The Wellingtonista

Random stuff about Wellington since 2005

hack miramar logoThis guest post is from ex-’ista Mike, so it may be something you’ve seen elsewhere on the internet. Sorry! 
Following on from the successful Hack Miramar ‘transport event’ the team have teamed up with Wellington Makerspace Trust and are chuffed to announce free programming workshops for all ages on December 13th at Scots College (1 Monorgan Rd, Strathmore Park).
These sessions will run from 10am until 4pm on Saturday the 13th of December at the Centre for Performing Arts Centre (CPAC) at Scots College. Attendees can drop in during the day to take part in sessions that will start each hour on the hour.
The workshops will be based around the global ‘Hour of Code’ format which provides an easy introduction to computer programming for anyone wanting to learn a little about how computers work. In addition to learning some simple programming concepts participants will also have a chance to do exercises with Raspberry Pi, Arduino and Makey Makey devices.The event is part of a series of international events being put on around the globe as part of Computer Science Education Week.
“Technology is changing rapidly and we want to make sure Wellingtonians of all ages are better prepared to be not just consumers of technology but creators as well” said Ben Wilde, Hack Miramar co-organiser.
The sessions are open to the public and to all ages from 6+, the only prerequisite is curiosity and a desire to learn something new.
“We need more kids excited about the idea of making smart things.”, said Lee Bennett, founder of the Wellington Makerspace Trust “we need more Kiwi innovators and this is a great way to get them started.”
The event is being made possible by the generous support of Scots College who have provided the use of the Graphics and Technology facilities housed within the school’s Creative and Performing and Arts Centre (CPAC).
“As a college we are committed to providing world class education for our students including opportunities to learn about technologies that will shape our future” said Graeme Yule, Headmaster of Scots College “We’re very happy to support this wider community initiative.”
More information can be found at


Yep, its not food.  But I was seriously impressed with this place in our back yard that I had no clue existed.

Nga Manu is the largest remaining remnant of coastal lowland swamp forest on the Kapiti Coast, and was established as a reserve in 1974.  It has developed over the years to the well laid out facilities of today with the opportunity to get up close and personal with a vast array of NZ birds, reptiles, insects, trees, flora and fauna (and a tiny mudfish).

Nga manu Nick kakaI’d highly recommend the 11am guided bird feeding tour ($25 adult entry instead of $18, once per day only) to learn plenty, rub shoulders with a Kaka (literally), hand feed chunks of cheese to Kea, and (usually) see a plump tui eat creamed corn from the guide’s finger (he was having a tantrum today though so didn’t oblige).

I would never in a million years have guessed all the different diets – carnivorous baby chickens for some, mince for others, insects, seeds, berries, vegetables (including the aforementioned silky creamed corn), and most plated on spikes in Nga manu smorgasboarda very appealing fashion.  Fine dining a’la’avian.  Interestingly some of the smaller birds were actually the more carnivorous.  And many also got sugar syrup to keep them happy and well conditioned (clearly not diabetics).

The tuatara are usually unmoving, but we struck a veritable frenzy today with rapidly blinking eyes and a bit of scurrying about.  And I’ve never seen a swan do such things with its neck.  I was waiting for its uh-oh moment, but it managed to reassemble itself into normal form again.  An excellent party trick.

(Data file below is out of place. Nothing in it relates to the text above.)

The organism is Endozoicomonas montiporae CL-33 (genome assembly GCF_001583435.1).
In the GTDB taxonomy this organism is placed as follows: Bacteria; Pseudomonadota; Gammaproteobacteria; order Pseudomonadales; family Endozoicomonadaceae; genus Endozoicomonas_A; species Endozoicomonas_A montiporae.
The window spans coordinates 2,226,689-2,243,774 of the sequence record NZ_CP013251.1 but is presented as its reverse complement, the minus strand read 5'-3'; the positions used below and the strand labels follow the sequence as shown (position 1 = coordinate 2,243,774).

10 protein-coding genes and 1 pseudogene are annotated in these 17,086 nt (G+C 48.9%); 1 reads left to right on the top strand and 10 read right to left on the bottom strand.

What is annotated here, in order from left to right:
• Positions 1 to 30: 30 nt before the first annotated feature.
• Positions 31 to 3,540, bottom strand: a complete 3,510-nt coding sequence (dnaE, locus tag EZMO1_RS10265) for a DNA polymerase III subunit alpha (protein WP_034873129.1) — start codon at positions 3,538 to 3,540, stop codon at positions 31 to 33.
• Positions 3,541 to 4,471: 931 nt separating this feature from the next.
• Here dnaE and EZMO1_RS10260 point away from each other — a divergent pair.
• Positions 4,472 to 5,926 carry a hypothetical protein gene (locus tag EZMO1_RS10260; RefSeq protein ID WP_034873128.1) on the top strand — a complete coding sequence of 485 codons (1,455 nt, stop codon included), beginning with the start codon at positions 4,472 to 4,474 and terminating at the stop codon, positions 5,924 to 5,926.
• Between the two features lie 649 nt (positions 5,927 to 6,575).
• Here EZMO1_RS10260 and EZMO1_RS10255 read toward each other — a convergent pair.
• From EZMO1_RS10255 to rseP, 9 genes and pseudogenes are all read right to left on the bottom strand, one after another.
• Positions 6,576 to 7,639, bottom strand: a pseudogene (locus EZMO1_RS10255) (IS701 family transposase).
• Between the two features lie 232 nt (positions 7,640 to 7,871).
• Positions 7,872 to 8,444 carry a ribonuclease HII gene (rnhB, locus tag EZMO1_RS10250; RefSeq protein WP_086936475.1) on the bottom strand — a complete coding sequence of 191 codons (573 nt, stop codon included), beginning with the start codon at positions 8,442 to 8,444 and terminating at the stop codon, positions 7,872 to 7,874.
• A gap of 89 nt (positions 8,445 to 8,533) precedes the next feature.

Nga manu tuataraThere’s a nocturnal house with a pair of kiwi to be seen up close while feeding, an elderly morepork matriach, some cleverly camouflaged owls and good information about predators and their impacts.  With their daytime created during our night.

The reserve is breeding many of the species, and they’re noticing birds popping over from Kapiti Island to visit, so they’re making a difference to the local ecology and our heritage.

Nga manu lake bloomNga Manu also displays the Red Azolla Water Fern, which apparently bloomed about 50 million years ago in such quantities that it sucked enough CO2 from the atmosphere (and stored it as carbon in the sea floor) to cool the earth and create the Icehouse period which we are currently in (one wonders if more Red Azolla is needed?).

Most of the paths are very easy to navigate (no problem for strollers, wheelchairs or other walking aids, other than the duck gifts you’ll have to pick off
everything), and there’s really good information all the way around (especially on Nga manu familythe cute Wisdom Worm boards).

Way to go Nga Manu.  Highly recommended.

281 Ngarara Road, Waikanae


Long live the Long Lunch

by Heather C on November 14, 2014 in Food & Drink

The Mediterranean’s have it right.

I went to the Logan Brown November Fresh Friday lunch club today. Sean (Clouston) decides on the dishes each week based on what’s fresh and appealing at the markets and his travels and wallah! What a fantastic way to get into the weekend groove.

IMG_1705Today’s courses were LB bread and gazpacho accompanied by an unusual Tono Albarino wine from the Hawkes Bay (a Spanish varietal), slow roasted Coastal Spring Lamb shoulder with foraged NZ coastal spinach (who knew we had such a thing?), other fresh salads, and strawberry tiramisu made with Billy Scott’s berries from the Hawkes Bay. All accompanied by live jazz. And great company.


And marvelous fun carving and sharing the lamb, which was so generous in size that three of our group took home shoulder remains.

I also believe if you sneak down to the Mary Potter Hospice Strawberry Festival on 26 IMG_1706November you’ll be able to get your hands on some of the strawberry tiramisu.